The requirement is to map xml elements as input parameters from clients, into corporate database tables using stored procedures.
Why it's useful
With advent of web services, clients will be sending xml messages. There will be a need to map the data in the xml messages as input parameters in stored procedures. We show how business objects can be generated for each stored procedure (not table) and then invoked each time the user uploads new data. Code generation is only needed once and every time thereafter when the stored procedure changes. Otherwise, the business object is invoked on each upload to transfer the xml message data into the database table.
The problem it solves
Mapping from xml message inputs to stored procedure input parameters using business objects (generated at development time and without using reflection at runtime).
The starting point for us are the columns in the database table. Alternately, one could start from the xml. (See background for Dan Wahlin's article on this approach) Some advantages (+) and disadvantages (-) of each approach includes:
- Need naming convention between xml element and table column (-)
- Added complexity of code generation (-)
- Difficult to debug in-memory process invocation but can be tested in nunit (-+)
- Separate xsd validating xml message and validating input in business object. (+) Allowing one to trap non-nullable columns (+) and disallowing one from passing in elements not in the table (+)
- Contract between xml and table (+) guarantees the matching of elements and columns (+)
- No need to build dynamic sql (+)
- Using stored procedures (+)
- No need to trap exception if message validated because will match with accessor method (+) Note there is still the need to trap for bad data. -->
- Maintains independence of base business object from the xml-parsing business object (+)
- Both parse xml input (=)
- Flexible, able to submit subsets of data (=)
Using the code
Given that a table has been created and an insert stored procedure written for creating new rows in the table. We can query the database for the metadata information on the stored procedure. Of interests are the input parameters to the stored procedure. With these input parameters, we can generate a matching business object that has a load method that reads in the xml message and maps by name, the value of each element into the property in the business object. These properties tie the message element with the table column.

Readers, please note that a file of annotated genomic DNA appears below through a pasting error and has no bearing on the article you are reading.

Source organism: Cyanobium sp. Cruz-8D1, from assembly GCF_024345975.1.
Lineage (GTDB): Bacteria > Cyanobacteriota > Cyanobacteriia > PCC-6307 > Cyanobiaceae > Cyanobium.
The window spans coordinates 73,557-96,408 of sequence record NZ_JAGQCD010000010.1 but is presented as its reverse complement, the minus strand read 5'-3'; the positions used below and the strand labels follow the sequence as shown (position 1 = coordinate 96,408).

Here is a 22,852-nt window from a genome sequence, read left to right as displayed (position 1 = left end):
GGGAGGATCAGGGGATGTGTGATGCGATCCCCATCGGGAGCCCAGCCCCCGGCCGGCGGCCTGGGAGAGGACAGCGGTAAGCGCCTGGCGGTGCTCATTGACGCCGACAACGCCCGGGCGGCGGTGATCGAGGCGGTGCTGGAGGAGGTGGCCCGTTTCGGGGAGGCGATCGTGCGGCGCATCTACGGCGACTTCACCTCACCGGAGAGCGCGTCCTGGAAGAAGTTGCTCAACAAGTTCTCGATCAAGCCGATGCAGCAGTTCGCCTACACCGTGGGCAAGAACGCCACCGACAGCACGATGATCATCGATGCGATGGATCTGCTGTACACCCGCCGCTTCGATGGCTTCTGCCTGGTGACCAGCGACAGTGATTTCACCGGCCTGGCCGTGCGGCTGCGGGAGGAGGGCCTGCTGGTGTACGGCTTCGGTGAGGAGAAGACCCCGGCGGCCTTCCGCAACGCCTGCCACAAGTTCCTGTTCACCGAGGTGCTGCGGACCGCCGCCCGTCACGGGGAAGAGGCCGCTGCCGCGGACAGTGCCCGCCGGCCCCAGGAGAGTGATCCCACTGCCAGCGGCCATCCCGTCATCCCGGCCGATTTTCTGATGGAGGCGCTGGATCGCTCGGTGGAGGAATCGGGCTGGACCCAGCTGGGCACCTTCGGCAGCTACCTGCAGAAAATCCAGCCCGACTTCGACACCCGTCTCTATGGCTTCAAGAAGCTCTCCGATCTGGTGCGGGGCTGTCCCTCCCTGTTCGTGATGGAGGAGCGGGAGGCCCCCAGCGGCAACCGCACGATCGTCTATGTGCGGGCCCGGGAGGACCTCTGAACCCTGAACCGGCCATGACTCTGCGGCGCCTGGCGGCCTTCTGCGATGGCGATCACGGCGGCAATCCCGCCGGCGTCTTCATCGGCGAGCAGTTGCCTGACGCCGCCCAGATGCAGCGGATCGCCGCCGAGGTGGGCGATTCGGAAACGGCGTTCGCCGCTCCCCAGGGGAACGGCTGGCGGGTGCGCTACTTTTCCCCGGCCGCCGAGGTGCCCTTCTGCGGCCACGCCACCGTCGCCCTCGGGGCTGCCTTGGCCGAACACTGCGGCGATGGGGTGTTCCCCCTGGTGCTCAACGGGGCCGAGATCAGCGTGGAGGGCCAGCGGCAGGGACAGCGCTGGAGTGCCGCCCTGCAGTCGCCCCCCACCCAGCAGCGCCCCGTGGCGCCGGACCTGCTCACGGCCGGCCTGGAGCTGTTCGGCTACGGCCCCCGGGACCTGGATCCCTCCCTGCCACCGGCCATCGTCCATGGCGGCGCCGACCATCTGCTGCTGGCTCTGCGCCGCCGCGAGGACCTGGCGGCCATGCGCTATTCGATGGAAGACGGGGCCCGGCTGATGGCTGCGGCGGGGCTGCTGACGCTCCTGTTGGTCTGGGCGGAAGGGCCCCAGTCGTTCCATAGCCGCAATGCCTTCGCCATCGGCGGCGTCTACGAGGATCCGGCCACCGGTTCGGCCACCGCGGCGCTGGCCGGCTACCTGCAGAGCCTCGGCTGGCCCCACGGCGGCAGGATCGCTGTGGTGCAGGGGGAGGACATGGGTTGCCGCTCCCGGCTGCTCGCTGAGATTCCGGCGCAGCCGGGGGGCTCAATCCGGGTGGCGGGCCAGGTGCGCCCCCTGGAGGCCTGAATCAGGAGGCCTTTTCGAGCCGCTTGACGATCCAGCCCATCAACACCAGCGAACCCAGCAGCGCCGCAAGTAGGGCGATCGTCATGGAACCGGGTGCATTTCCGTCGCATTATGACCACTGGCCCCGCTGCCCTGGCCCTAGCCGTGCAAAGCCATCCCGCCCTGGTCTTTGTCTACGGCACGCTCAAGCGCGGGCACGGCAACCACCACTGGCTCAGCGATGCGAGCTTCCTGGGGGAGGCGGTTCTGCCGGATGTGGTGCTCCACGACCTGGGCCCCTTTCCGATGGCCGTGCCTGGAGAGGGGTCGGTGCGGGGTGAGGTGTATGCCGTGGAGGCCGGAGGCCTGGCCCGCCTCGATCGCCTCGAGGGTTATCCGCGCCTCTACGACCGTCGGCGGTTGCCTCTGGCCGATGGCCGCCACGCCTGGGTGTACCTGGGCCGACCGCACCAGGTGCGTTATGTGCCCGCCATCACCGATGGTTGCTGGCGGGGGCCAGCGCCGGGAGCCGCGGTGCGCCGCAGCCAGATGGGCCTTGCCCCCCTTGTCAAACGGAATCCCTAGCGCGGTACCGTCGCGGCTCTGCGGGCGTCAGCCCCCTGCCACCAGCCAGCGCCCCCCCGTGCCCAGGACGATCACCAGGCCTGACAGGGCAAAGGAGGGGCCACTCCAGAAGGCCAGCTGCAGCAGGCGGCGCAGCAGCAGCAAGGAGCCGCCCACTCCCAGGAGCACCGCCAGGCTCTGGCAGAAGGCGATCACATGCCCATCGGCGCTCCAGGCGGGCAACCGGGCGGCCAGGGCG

As the business object properties represent a contract with the client that is supplying the xml message data, one can insert into the database table via the stored procedure by invoking the accessor methods directly and not use reflection at runtime. Also, clients can supply all or a subset of data. Note too that multiple rows of data can be submitted in one large xml message.
Using the system involves a 2-stage process.
First, an agreement is reached as to the elements/columns that are supplied by the client and exposed by the business (The common naming convention can be avoided by having the business object translate or map the incoming xml message element names to the corresponding in-house database table column name.)
Second, the business object is generated to facilitate this transfer of the xml message to the database table. Note that if there are existing DAO or persistent or business objects to work with the database, the system just re-uses those objects.
An ASP project that uploads client XML data file (Security is a separate issue) is provided in the project
<!-- h1>how to show this, ala OMPersistor, OM, etc existing business objects.
Blocks of code should be wrapped in <pre> tags like this:
// generated business object
Points of Interest
- No backup, i.e., no precautions taken against exceptions that help in facilitating recovery or error tracking.
- There is no transaction involving multiple tables
- Only the Create is shown, other CRUD actions not shown.
- There is no validating at the business object level but nothing precludes one from validating the data before persisting it.
- there is no schema/xsd validating of the xml message. Again nothing precludes including this or using another program to validate the incoming XML message.
This project is a literate program, Also, the first version used the open source language Ruby for code generation. The first approach, using the xml from the outset was implemented; then the second approach; and finally the second approach using c# entirely.